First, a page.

Biden's 'Rescue Plan' Will Sic the IRS on Anyone Who Earns $600 in the Gig Economy
What does this have to do with the pandemic? Nothing.
Uber drivers, Etsy sellers, and others who earn income through the gig economy could get a nasty surprise from the $1.9 trillion emergency spending bill signed by President Joe Biden on Thursday.
Buried inside the 600-page bill that's ostensibly meant to provide pandemic relief is a provision requiring gig economy platforms to report information to the IRS about all users who earn at least $600 in a year. Previously, platforms were only required to provide the IRS with information on users who made at least 200 transactions or earned at least $20,000.*
The tightening of the reporting requirements means a lot more paperwork and tax compliance requirements for platforms. It also means more tax headaches for anyone who might use those platforms to earn a little extra cash. Anyone earning a sizable income via rental properties on Airbnb was already covered by the old rules, meaning this change will only affect low earners. Now, even the sale of a single expensive piece of old furniture on eBay or running deliveries for Uber Eats in your spare time might trigger the new reporting requirements.
"We believe this provision will create unexpected challenges for small business owners and entrepreneurs," a coalition of trade groups and businesses, including online DIY marketplace Etsy, wrote in a letter urging members of Congress to reject the proposed change. "In a year in which small business owners and entrepreneurs are dealing with a myriad of challenges, making this change would place a burden on small business owners and entrepreneurs and further complicate an already challenging tax season for small business and entrepreneurs."
Tightening the reporting requirements is being sold as a way to crack down on tax cheating. Politico reports that House Democrats believe the change will generate about $8.4 billion over 10 years—but that's a drop in the bucket compared to the $1.9 trillion bill.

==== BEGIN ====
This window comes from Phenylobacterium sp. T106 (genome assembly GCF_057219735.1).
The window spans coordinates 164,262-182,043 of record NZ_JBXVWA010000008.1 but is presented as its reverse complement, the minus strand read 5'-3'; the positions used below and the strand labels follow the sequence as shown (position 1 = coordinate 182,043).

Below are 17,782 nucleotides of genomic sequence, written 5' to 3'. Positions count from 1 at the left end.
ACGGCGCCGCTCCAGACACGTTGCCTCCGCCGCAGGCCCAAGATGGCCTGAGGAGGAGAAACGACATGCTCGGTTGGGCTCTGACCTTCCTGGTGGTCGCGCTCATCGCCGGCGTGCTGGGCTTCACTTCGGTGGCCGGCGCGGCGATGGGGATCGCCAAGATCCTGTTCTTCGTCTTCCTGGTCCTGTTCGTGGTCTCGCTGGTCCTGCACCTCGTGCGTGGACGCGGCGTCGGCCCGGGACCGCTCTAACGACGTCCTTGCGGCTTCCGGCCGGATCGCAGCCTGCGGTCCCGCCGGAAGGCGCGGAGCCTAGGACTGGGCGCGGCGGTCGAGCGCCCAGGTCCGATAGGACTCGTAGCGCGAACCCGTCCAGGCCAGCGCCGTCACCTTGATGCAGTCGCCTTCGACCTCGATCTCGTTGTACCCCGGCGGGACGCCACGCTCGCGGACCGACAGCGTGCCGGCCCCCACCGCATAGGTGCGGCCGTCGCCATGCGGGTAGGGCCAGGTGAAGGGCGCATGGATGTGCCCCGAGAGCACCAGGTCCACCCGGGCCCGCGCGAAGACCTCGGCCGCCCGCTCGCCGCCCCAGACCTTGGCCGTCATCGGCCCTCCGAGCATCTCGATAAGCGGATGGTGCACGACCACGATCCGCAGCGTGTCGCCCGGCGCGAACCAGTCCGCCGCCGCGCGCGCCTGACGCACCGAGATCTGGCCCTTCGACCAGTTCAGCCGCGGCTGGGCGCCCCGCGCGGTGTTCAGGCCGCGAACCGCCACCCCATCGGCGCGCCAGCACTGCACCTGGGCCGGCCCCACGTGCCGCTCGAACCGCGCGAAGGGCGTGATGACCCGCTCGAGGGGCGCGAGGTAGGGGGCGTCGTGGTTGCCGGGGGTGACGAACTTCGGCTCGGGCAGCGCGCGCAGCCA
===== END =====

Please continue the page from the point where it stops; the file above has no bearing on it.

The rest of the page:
There's reason to doubt that even those paltry revenue figures will become reality. Nina Olson, a former head of the IRS taxpayer advocacy office, told Roll Call that gig workers earning a few hundred bucks are unlikely to pay up no matter what.
The big difference is that now the IRS will have their personal information and can go after them.
"Workers who are under-reporting their income now will become guilty of nonpayment next year and subject to penalties and actions by the agency," Olson told Roll Call, adding that an IRS collection action "can destroy a person's life."
Americans for Tax Reform, a conservative think tank that opposes tax increases, notes that the change to income reporting requirements for gig workers—whose income is reported on IRS form 1099-K—bears a striking resemblance to a widely loathed tax originally included in the Affordable Care Act when it was first passed in 2010. That provision, which required businesses to report all purchases of more than $600 to the IRS via the 1099 system, created huge headaches for small businesses and was repealed in bipartisan fashion just a year after Obamacare became law.
The new reporting requirements are likely to be just as big of a mess for gig economy platforms and the independent contractors who use them.
If all of this seems like it has virtually nothing to do with the COVID-19 pandemic, then it actually has a lot in common with the rest of the American Rescue Plan Act of 2021. From bailing out private pension plans to throwing money at states that don't need the aid, Biden's first major legislative initiative is a mishmash of Democratic policy priorities and excessive spending, with a dash of actual pandemic relief on the side—only about 5 percent of the bill's $1.9 trillion price tag is earmarked for public health efforts.
Congress and Biden just agreed to spend $1.9 trillion the country doesn't have, but don't you dare forget to pay taxes on the few hundred bucks you made selling your old junk on eBay.
*CORRECTION: This article has been updated to correct the thresholds that previously triggered mandatory IRS reporting.